White Plains, NY 10606
4 P.M. - 5 P.M. First and fifth Sat. each month (Closed July and August).
Contact: 914-948-2875 - Rev. Lester Cousin

33 Church St.
White Plains, NY 10601
Mailing address:
52 N. Broadway
White Plains, NY 10603
10:30 A.M. - 11:30 A.M. Mon. - Fri.
Contact Magdalena and Anna Serrano (soup kitchen): 914-949-2874, ext. 24
Paul Anderson-Winchell (Exec.Dir.): 914-949-3098, Ext. 110
or Alice Conrad (Dir. Of Admin), Ext: 100

65 Lake St.
White Plains, NY 10604
Hours: Last Friday each month: 11:00am – 1:00pm
Contact: Bertha Session, 914-997-8421 (home)
948-6372 (church)

82 Prospect St.
White Plains, NY 10606
11:30 A.M. - 1:30 P.M. on Sundays
Mail to:
226 Church St.
White Plains , NY 10603
Contact: 914-949-5577 - Art Bonagura (home, 761-4393)

177 Davis Ave.
White Plains, NY 10605
Daily delivery of meals and bags of food from St. Bernard’s Church (348 So. Lexington Ave., White Plains 10605) to people who are HIV+ or have AIDS, and their caretakers and children (Friday delivery is enough for the weekend.)
Contact: 914-682-4306 - Joan McGovern or Norma Lento
Kitchen open 2-6p.m. daily

THE SALVATION ARMY (See also pantry)
16 Sterling Avenue
White Plains, NY 10606
1:30P.M. every Sunday
Contact: 914-949-2908 – Captains Antonio
and Jennifer Rosamilia (Claire, Secretary)

130 S. Lexington Ave.
White Plains, NY 10606
4 P.M. - 5 P.M. on second Saturday each month, except June, July and August
Contact: 914-592 -6548 - Annette L. Dimmie;
(Church 914-761-3605)
(914-328-7841 - minister Nathaniel Grady's home)
Mail to:
7 Paulding St.
Apt. 1D, Elmsford, NY 10523

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123 East Post Road
White Plains, NY 10601
Residents are homeless families referred by DSS; maximum 100 families FAX: 946-3371 or 686-5113
Contact: 914-949-1000, Ext. 113 - Julie Chisolm, (Service Coordinator)
or Tanya Brown,(Admin Asst) Ext. 116

190 East Post Road
Suite 401
White Plains, N.Y.10601
Contact: 914-595-0971 - Deborah L.Perkins, LMSW. (Director, Hudson Valley Programs)
Main 914-683-1010
FAX 683-6158
Email: (Chantel Chenault)

OPEN ARMS SHELTER (run by Grace Church Community Center)
86 East Post Road
White Plains, NY 10601
38 bed shelter for men, generally referred by DSS
Contact: 914-948-5044 - Denise Maxwell (Food Coordinator);
John Rubin (Director)
FAX 948-9059

PROJECT TRUST (run by Grace Church Community Center)
52 North Broadway
White Plains, NY 10603
Location of service: 96 E Post Road, White Plains, NY 10601
Day drop in center for homeless not in DSS Shelter system Mon-Fri 5:00am – 7:00pm
Clients referred by police department, hospital, mental health agencies and DSS, and walk-ins
Contact: 948-5044 Emilio Acosta

SAMARITAN HOUSE (Run by Grace Church Community Center)
33 Church St.
White Plains, NY 10601
Emergency domestic violence
Residential, 24 hours a day, for single women only. (Maximum 19)
Contact: 914-948-3075 Deborah Williams (Assistant Director)
914-948-9441 (shelter)
Fax: 914-922-9930
Food Donation: Jackie Jeffress

95 Church St.
Suite 200
White Plains, NY 10601
Transitional housing for disabled mentally ill, at sites all over Westchester county.
Contact: 914-428-5600, Ext. 228 (24 hours/7 days)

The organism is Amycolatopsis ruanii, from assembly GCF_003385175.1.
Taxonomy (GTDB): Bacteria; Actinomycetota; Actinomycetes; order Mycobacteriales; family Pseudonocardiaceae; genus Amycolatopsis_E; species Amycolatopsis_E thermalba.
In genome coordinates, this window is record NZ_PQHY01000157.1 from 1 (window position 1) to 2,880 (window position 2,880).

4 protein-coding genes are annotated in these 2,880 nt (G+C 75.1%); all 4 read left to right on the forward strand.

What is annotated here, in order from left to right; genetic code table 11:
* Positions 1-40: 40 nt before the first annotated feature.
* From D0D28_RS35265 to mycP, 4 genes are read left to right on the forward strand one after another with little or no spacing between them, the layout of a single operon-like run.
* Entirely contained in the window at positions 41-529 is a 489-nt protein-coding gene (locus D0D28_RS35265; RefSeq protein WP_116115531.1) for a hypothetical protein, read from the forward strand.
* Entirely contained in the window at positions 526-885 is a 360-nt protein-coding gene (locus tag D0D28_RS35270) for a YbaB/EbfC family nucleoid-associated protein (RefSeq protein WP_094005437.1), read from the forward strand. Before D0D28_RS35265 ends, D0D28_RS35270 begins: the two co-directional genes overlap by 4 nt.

Mr. Ashley Brody, (Coordinator)
Or Sharon Amuroso, Ext. 219
FAX 428-3388

13 Longview Ave.
White Plains, NY 10605
Mail to:
5 Hudson St.
Yonkers, NY 10701
Men over age 18, referred by DSS or a drug treatment program (must be alcohol- and drug-free for 6 mos.).
3 permanent and 8 transitional units.
Contact: 914-965-0445 – Jessie Johnson (Director
(Shelter: 914-682-1458)

1 Westhelp Drive
White Plains, NY 10603
For homeless families or pregnant women. 108 families.
Contact: 914-683-2559":Pat Gray, Exec. Dir – Ext: 226
or Scott Giblin, Asst.Dir – Ext: 203
or Eulalee Kettle, Ext: 202

YWCA WHITE PLAINS (see also pantry)
69 N. Broadway
White Plains, NY 10603
The Awakening Program for ex-offenders (women only, 12 beds)
173 Permanent units of housing for women only
Contact: 914-428-1130, Ext. 301 - Lori Stanlick, (Director)
or Ann Timmons, (Asst. Director) Ext. 303
or Juanita Dawson-Rhodes, Case Manager Ext. 313 for donations
FAX: 428-1439

Friday, December 19, 2008


Town of Greenburgh
Work Session Agenda of the Greenburgh Town Board
Tuesday – December 23, 2008 – 2:00pm
(All Work Sessions are Televised Live on Cablevision Channel 76, Verizon 32 and are streamed live. Work Sessions and Town Board Meetings will be aired each Friday, Saturday and Sunday starting at 7:02am and 4:45pm. Each segment will run for approximately 6 to 7 hours, depending upon the length of the two meetings.)
2:00p.m. Sidewalk Sales: (Planning & Building)

Currently, permit fees are not charged for these sale days. We believe the Town could realize significant revenue if the Town Board offers the weekend sidewalk sale days each weekend from Palm Sunday weekend through Thanksgiving weekend and applies a fee of $25 for each weekend a business participates. If a business participates in every weekend, one week at a time, the amount for the entire season will be $600. There could be an offer that if a business wants to apply for all of the weekends at the beginning of the year, the fee for that business for all of the weekends from Palm Sunday through Thanksgiving will be $500. the Building Department will monitor the businesses to ensure if they have sidewalk displays they have their permit and if not they either secure the permit or receive the violations stated in 240-7(B)(4). I see nothing in this law to prevent the Town Board from acting on this proposal. Additionally, the law sunsets each December 31 so it’s not something that can’t be adjusted if there is abuse. Given the economic times we and the businesses are in I think it’s worth experimenting with.
2:15p.m Taxi Insurance Fees – Town Attorney
3:00p.m. Parks & Rec – TDYCC Summer Camp Fees